During a campfire ban, smoking is restricted in all public areas of a park or protected area. Please read this Information Bulletin.
Owyacumish River Provincial Park
About This ParkBrim River Hot Springs Protected Area epitomize the rugged terrain and spectacular scenery of the BC north coast. Rivers flow through narrow valleys with steep, bare rock walls interspersed with numerous waterfalls; all of which are surrounded by the snow-capped peaks of the Coast Mountains, Kitimat Ranges.
The park contains old-growth forests, fish & wildlife habitat and scenic waterfalls. The remoteness and pristine condition of the area, in combination with the marine – freshwater interface, ensures high value habitat that is suitable for a wide range of wildlife species, from shorebirds to grizzly bears.
Established Date: May 20, 2004
Park Size: 805 hectares (803 ha upland, 2 ha foreshore)
- There are no developed trails in the park.
- Be bear aware while on shore in this park and avoid taking dogs or other pets into backcountry areas.
Location and MapsPlease note: Any maps listed are for information only – they may not represent legal boundaries and should not be used for navigation.
Kitimat Visitor Information Centre
PO Box 214
2109 Forest Avenue
Kitimat, BC, Canada V8C 2G7
Phone: 250 632-6294 or 1-800-664-6554
Maps and BrochuresAny maps listed are for information only – they may not represent legal boundaries and should not be used for navigation.
- Park map [PDF]
Nature and Culture
- History: Owyacumish River Park was designated as a Class A Provincial Park on May 20, 2004 following recommendations from the Kalum Land and Resource Management Plan.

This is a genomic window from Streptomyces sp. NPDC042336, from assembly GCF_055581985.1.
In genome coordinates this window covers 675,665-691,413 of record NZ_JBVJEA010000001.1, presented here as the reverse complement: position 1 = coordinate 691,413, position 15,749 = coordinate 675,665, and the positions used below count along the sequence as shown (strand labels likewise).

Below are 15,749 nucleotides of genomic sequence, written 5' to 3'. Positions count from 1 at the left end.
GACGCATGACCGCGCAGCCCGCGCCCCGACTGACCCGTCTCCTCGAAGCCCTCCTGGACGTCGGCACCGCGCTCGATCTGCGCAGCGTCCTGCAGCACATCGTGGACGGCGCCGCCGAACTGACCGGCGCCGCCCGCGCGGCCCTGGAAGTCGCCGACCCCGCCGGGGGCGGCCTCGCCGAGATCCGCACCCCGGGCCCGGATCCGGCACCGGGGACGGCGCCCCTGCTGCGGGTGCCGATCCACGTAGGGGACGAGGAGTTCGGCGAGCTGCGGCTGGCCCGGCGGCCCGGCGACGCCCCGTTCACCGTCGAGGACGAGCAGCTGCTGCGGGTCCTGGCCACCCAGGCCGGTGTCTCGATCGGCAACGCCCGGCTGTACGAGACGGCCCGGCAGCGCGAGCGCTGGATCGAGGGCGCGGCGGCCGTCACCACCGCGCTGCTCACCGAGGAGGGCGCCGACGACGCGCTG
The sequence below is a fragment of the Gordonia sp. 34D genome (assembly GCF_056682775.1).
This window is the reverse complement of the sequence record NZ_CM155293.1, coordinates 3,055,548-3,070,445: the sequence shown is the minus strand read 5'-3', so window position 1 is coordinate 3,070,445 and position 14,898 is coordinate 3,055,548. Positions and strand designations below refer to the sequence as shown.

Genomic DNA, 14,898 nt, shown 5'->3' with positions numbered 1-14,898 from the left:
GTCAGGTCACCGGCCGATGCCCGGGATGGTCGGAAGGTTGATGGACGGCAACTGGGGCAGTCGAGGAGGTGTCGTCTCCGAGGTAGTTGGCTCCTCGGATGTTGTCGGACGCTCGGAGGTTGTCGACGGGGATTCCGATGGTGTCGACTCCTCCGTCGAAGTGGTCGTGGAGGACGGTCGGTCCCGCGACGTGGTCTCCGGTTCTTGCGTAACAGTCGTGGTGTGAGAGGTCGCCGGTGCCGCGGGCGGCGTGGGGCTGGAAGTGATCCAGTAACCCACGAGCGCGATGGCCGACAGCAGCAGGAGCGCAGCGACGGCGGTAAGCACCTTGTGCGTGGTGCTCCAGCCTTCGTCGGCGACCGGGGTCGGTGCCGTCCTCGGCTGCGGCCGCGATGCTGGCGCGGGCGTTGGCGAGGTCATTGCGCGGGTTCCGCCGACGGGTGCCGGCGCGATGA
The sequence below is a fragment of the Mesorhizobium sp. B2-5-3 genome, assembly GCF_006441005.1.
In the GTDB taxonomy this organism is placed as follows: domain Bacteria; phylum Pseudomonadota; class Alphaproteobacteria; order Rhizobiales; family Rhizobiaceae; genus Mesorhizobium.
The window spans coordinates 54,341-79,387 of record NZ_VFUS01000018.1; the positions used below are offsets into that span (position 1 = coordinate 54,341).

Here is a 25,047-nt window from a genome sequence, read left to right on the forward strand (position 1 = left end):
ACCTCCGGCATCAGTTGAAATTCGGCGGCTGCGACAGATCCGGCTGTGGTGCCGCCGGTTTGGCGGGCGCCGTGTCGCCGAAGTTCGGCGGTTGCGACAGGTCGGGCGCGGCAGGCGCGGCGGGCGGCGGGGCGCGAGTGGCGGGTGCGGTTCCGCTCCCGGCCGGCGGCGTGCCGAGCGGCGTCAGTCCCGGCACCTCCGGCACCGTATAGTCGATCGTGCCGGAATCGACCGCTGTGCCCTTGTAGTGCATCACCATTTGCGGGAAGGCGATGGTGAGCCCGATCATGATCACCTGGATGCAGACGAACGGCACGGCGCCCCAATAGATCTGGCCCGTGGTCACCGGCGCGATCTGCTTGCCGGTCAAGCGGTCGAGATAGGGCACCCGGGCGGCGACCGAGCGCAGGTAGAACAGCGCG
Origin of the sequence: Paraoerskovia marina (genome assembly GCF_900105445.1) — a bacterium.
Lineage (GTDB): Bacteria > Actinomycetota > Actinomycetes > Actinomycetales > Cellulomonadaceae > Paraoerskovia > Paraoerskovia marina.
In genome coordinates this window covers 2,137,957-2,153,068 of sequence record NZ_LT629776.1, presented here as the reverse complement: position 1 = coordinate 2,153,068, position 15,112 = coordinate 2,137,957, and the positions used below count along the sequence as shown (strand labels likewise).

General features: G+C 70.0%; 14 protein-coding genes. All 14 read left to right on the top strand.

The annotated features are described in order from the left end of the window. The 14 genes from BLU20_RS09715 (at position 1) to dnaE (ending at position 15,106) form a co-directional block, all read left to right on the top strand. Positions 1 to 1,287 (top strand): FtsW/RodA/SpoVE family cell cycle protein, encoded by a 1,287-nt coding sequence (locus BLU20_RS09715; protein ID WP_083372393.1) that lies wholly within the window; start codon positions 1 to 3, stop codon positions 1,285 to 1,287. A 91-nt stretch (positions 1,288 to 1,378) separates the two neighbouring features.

- General Wildlife, Marine & Outdoor Ethics Information
Management PlanningManagement Planning Information
- Online Management planning information for this park is not available at this time.
Activities Available at this Park
Adventurous and experienced kayakers may enjoy exploring this region.
There are opportunities for fishing in Owyacumish River. Anyone fishing or angling in British Columbia must have an appropriate licence.
The park is open to hunting. Please refer to the British Columbia Hunting and Trapping Regulations Synopsis for more information.
Pets on Leash
Backcountry areas are not suitable for dogs or other pets due to wildlife issues and the potential for problems with bears.
Swimming is possible in the ocean, but the water is cold all season long. There are no lifeguards on duty at provincial parks.
Facilities Available at this Park
Cabins / Huts
April 27, 2016: The Haisla Nation Trapper’s Cabin at the entrance to Brim River has collapsed and no longer usable. At this time it is unknown if the cabin will be repaired or replaced.
Please conserve: Campfires are permitted but firewood is not provided. If you must have a fire, please burn only dead and down wood, and be sure to extinguish the fire fully. Dead wood is an important habitat element for many plants and animals and it adds organic matter to the soil so please use it conservatively, if at all. We encourage visitors to conserve wood and protect the environment by minimizing the use of campfires and using camp stoves instead. Limited burning hours or campfire bans may be implemented.
Wilderness, backcountry or walk-in camping is allowed, but no facilities are provided.
There are winter camping opportunities at this park, as it can be accessed year-round.